The third possibility is that we split on policy grounds, you argue that this set of policies will be best for Singapore to grow, promoting MNCs.  They argue that no I do not want MNCs; sending them all away and depending on Singaporeans and Singapore companies is the way to grow.  And we cannot reconcile and we split and we argue over the policies and fight it out at the polls.  I think that could happen but it is not so likely because the PAP is a pragmatic party and we are ready to take in good ideas.  If you look at it at a higher level, frankly, the range of feasible options of Singapore is not that wide.  So it is possible it could happen, but it would mean that something has gone wrong too.

Since ‘it is not so likely’, why is PM Lee talking about it? Actually most of us know the options for Singapore are few. We can’t farm, obviously, so we’ve to MAKE or SERVE something. I don’t think it’s as simple as promote MNCs vs. grow Singapore companies. It’s as obvious to everyone BOTH are useful, it’s a matter of how much resources we’re allocating to wooing the MNCs or growing Singapore companies. Should we get Lucasfilm to start-up our digital animation industry, or pump money into hopeful firms? Should we create tax incentives for foreign film studios here, or provide grants for independent film-makers? Really, it depends on the context of each industry, each problem of society.

Both the PAP and SDP support the poor, yet both differ in their ways. The PAP way is through Workfare, while that of the SDP is through a Minimum Wage. Again, each proposal affects different groups of people, and again, it is impossible to find the very poor and aged squashed in one constituency, or the very rich towkays running the cleaning companies packed in the other. It’s the Middle Ground voters who would decide on Workfare or Minimum Wage, and that is why, as I mentioned, a two-party system in Singapore means the two parties have to be so wide-ranging to encompass all views, and not a few narrow ones. But PM Lee insists a two-party system is not workable, because…

But the most important reason, why a two party system is not workable is because we do not have enough talent in Singapore to form two A-teams, to form two really first class teams to govern Singapore really well.  More than any country, Singapore needs exceptionally able leadership to tackle challenges and to minimise the risks for our countries.  We are small, we are vulnerable.  With a mediocre government, other countries may muddle through, and have to muddle through, but Singa­pore will fail.  The most effective way to get a two party system, if you really want to do it, is to split the PAP in two.

Assumptions:

1) Singapore is vulnerable, so needs strong leadership (of course!)

2) Strong leadership is provided by talented people (definitely)

3) Talented people are limited in numbers (obviously)

4) Hence one party (PAP, by virtue of being dominant) has many more talents than the other (agree)

5) So a two-party system will not work, because the other party is unable to run the government if given a chance (logical)

I’d create a flowchart if I’ve the time. But the core of the two-party system here, according to PM Lee, is the problem of talent, and the lack thereof. Vulnerable and strong leadership are easily understood and defined. But not so much as ‘talent’, because from the PAP’s view, talent comes from the military, the civil service and the trade unions (government-linked trade unions?). They are unable to draw talent from the private sector, the academia, the non-profit sector, the minorities (in terms of gender, ideology, dunno what you have), the arts etc. Or they are reluctant to recognize that talent would emerge from these arenas. And why should their candidates be exclusively ‘young’? The older are useless, unable to offer fresh ideas?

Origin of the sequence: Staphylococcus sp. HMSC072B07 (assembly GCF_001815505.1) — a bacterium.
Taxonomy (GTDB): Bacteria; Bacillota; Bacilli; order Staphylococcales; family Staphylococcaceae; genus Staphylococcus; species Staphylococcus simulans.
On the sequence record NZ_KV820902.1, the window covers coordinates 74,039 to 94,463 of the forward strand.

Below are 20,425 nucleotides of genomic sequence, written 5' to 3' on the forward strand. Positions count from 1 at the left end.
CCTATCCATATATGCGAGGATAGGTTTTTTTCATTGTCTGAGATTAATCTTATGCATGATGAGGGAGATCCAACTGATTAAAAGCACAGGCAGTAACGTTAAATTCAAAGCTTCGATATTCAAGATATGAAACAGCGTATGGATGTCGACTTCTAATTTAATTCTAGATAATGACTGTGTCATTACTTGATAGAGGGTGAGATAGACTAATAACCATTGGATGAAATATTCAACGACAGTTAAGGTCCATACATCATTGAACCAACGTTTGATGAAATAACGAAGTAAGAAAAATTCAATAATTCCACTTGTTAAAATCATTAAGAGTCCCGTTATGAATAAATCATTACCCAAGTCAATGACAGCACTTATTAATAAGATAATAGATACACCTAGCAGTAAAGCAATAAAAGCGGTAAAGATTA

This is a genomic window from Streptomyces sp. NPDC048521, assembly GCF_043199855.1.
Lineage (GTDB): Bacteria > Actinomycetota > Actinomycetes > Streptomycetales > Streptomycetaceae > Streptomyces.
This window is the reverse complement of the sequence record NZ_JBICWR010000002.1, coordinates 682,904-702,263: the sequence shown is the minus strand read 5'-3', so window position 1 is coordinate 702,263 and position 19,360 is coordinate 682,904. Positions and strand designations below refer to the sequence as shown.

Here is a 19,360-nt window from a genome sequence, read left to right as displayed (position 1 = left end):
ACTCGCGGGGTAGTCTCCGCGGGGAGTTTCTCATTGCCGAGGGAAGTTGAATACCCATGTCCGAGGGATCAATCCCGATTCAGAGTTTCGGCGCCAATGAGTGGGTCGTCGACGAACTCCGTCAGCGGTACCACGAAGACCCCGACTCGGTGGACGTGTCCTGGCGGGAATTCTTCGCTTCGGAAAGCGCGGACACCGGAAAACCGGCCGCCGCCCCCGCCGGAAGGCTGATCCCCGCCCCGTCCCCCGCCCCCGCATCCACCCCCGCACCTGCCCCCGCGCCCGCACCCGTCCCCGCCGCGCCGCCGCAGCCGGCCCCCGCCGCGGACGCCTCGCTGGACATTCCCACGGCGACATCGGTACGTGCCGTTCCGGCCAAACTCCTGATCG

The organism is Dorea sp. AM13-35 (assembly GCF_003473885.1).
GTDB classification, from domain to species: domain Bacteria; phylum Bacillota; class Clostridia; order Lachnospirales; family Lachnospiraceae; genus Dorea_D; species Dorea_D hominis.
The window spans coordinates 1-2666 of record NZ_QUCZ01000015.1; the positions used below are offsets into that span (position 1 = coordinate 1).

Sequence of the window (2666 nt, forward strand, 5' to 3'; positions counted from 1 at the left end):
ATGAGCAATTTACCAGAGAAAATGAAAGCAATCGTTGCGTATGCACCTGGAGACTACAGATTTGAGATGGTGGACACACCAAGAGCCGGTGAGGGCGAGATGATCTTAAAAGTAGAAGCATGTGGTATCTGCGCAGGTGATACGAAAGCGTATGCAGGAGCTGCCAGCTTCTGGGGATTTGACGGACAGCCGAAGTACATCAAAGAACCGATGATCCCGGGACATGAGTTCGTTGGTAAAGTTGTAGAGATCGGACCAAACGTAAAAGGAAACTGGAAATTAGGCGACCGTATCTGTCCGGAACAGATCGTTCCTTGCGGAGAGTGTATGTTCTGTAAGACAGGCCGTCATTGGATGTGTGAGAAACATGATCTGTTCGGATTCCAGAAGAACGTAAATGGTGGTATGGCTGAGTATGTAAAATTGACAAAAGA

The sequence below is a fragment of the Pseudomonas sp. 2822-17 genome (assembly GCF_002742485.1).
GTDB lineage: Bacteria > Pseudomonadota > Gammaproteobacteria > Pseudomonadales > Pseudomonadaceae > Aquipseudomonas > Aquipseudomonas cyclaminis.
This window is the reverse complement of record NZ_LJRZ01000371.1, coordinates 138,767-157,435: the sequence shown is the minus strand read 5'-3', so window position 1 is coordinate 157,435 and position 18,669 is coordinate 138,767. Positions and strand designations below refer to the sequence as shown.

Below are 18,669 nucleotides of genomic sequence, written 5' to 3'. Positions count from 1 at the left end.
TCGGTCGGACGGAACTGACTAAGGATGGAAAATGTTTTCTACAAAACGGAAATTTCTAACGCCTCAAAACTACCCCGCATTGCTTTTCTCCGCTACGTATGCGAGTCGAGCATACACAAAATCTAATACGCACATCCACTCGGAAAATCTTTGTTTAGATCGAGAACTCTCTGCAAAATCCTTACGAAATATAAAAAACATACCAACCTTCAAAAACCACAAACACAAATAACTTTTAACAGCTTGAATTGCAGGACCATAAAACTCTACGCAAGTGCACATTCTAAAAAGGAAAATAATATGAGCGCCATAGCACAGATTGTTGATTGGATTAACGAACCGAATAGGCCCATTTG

Ironically enough, the WP’s ‘star catch’ Chen Show Mao can easily fit in as a PAP candidate. This challenges Point 4, that the PAP has a monopoly of talent.

The opposition parties pitch themselves as offering Singapore a fallback should the PAP fail. It sounds plausible, but if you think about it, what does it depend on?  Most critically, it comes back to talent again.  If the PAP cannot assemble a second team, I do not think the Opposition will find it easier to do that.

Well, each opposition party has its fair of talent and cannot-make-its. But it’s obvious which party has the lead among them to have more talent than CMIs…

In this “Question Time with PM Lee“, there was a very funny question:

Yang Junwei [Media Freelancer]:

Would the government abolish General Election instead?

Lee Hsien Loong [Prime Minister]:

NO. The difference between Singapore and China is that Singapore is not a one-party state. Singapore is a multi-party democracy dominated by the People’s Action Party (PAP). In order to win the mandate to govern Singapore, the PAP has to enjoy popular support and be accountable to the people. Every PAP member (including MPs) understands that he is here to serve the people and not simply acting as a government official. There is a big difference between the two.

Well, going by PM Lee’s logic that a two-party system is unworkable, and that Singapore should pool all our ‘talent’ in the PAP, the only outcome is that of a one-party state. And general elections would be unnecessary. We don’t need to have opposition parties, voters can tick ‘Yes’ or ‘No’ for the PAP slate. If the ‘Yes’ falls below 50 percent, then that MP or group of MPs should be replaced.

But PM Lee claims the PAP is dominant in a multi-party democracy, which is both true and false that it can spark an entirely different debate…

Well after saying so much, I think there are STILL a few questions to be answered:

1) Should there be a one-party state?

2) If not, a two-party state or multi-party state?

3) Which system can ultimately evolve from historical and present circumstances?

Next time then try answer…

[All quotes from PM Lee Speech at Kent Ridge Ministerial Forum 2011]